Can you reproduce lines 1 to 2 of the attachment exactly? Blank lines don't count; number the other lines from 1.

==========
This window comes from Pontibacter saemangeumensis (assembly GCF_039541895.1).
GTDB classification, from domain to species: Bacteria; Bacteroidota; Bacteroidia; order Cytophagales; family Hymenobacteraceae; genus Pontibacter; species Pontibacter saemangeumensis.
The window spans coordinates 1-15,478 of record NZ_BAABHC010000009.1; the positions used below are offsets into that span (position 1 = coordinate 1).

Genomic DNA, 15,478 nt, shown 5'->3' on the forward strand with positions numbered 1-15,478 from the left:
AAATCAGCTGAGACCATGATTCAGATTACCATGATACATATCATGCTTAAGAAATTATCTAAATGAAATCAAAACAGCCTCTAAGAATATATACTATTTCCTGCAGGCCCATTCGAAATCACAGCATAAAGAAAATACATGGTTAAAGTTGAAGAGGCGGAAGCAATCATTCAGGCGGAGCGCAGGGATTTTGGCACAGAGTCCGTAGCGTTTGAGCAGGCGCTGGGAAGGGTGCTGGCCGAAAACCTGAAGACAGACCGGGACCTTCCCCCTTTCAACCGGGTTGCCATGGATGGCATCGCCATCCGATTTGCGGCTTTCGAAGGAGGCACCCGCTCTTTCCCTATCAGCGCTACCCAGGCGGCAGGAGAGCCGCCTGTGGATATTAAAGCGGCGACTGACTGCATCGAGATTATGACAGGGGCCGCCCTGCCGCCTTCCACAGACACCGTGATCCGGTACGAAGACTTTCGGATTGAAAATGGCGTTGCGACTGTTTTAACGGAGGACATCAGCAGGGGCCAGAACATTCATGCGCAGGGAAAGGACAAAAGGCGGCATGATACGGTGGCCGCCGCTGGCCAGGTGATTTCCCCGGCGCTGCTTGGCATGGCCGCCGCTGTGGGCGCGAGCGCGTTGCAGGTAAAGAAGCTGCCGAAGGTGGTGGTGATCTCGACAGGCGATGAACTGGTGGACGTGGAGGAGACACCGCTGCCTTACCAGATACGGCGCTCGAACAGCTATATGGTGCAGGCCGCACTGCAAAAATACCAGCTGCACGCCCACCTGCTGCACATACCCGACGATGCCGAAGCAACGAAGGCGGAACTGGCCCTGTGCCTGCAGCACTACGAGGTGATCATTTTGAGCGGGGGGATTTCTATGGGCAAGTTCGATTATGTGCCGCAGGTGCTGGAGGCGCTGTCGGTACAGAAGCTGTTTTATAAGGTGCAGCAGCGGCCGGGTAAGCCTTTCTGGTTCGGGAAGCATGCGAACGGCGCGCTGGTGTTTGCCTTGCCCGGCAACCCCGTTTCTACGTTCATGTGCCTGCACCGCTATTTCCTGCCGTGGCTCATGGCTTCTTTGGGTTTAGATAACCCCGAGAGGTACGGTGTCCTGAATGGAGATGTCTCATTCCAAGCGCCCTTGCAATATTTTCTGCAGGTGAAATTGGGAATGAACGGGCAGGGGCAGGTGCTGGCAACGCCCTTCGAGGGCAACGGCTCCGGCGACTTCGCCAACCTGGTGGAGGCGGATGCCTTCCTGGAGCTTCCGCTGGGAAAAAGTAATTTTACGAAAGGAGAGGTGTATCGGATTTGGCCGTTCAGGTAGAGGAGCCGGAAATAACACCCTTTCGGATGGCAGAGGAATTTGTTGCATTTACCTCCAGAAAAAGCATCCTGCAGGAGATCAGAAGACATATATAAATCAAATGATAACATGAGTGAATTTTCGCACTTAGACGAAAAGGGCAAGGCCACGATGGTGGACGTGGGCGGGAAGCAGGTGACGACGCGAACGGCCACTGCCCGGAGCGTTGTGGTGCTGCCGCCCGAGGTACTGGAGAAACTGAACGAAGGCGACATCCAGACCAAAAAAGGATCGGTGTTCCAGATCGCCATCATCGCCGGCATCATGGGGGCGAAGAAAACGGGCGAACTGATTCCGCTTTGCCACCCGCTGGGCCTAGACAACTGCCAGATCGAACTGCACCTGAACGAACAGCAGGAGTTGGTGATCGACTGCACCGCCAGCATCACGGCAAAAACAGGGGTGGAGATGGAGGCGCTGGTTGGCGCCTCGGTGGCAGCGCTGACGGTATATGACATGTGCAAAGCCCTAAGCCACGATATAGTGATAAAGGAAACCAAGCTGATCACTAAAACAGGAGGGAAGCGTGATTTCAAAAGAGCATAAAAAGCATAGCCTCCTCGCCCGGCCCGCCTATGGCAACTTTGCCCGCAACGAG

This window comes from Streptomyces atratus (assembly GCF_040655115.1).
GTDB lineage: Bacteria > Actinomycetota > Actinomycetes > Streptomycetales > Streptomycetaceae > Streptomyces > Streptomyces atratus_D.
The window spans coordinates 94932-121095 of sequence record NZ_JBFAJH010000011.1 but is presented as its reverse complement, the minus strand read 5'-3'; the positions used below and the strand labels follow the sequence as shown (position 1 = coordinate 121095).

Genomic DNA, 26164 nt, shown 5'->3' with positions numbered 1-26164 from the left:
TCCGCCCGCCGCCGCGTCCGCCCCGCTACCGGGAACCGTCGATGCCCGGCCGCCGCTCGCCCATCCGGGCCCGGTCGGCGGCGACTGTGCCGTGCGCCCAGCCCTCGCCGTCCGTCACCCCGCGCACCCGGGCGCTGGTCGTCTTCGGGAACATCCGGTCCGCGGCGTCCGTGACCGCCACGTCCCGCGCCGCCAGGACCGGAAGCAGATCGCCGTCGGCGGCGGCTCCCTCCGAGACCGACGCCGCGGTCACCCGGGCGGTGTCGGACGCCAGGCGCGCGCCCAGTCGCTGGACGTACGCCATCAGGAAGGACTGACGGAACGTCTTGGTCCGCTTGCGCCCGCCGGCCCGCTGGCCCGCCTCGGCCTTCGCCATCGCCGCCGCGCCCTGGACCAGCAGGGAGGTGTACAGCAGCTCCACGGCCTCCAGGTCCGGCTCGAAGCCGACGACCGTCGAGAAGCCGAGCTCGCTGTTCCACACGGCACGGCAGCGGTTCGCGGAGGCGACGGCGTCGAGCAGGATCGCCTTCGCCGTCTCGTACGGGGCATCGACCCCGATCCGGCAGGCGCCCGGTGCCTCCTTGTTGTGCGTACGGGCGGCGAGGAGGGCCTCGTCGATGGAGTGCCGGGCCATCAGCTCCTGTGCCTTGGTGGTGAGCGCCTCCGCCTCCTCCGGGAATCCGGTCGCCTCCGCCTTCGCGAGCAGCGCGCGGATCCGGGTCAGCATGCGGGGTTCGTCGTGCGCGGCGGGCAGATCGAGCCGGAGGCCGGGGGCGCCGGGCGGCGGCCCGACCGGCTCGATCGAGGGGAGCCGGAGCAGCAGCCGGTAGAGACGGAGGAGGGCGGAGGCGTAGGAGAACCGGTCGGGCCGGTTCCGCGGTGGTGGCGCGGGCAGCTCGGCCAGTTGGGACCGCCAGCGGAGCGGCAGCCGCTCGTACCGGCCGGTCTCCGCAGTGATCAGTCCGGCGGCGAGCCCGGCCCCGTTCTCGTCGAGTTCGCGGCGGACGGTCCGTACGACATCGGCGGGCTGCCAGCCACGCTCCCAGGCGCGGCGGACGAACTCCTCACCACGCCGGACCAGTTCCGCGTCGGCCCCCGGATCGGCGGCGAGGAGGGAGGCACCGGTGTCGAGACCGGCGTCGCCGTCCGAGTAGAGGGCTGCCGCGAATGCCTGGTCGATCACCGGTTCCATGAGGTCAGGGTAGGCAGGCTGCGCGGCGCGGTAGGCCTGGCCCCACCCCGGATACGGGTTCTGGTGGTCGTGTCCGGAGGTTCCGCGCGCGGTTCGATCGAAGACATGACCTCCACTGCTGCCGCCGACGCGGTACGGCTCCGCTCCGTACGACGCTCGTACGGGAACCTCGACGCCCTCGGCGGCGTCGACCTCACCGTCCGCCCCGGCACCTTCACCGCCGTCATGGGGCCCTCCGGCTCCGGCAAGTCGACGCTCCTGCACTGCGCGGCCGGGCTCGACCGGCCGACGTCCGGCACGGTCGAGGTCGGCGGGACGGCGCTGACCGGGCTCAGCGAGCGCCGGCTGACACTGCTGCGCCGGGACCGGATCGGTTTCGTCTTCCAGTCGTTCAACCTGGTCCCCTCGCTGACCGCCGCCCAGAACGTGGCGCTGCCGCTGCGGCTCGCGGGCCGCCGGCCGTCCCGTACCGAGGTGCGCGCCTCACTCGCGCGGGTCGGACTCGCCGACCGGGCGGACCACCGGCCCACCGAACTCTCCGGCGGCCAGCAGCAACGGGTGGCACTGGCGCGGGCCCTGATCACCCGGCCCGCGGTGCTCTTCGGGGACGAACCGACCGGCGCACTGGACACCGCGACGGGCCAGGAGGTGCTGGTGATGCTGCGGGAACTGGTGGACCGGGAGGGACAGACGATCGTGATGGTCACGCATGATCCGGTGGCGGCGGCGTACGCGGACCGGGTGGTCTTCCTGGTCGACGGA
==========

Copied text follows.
This window comes from Pontibacter saemangeumensis (assembly GCF_039541895.1).
GTDB classification, from domain to species: Bacteria; Bacteroidota; Bacteroidia; order Cytophagales; family Hymenobacteraceae; genus Pontibacter; species Pontibacter saemangeumensis.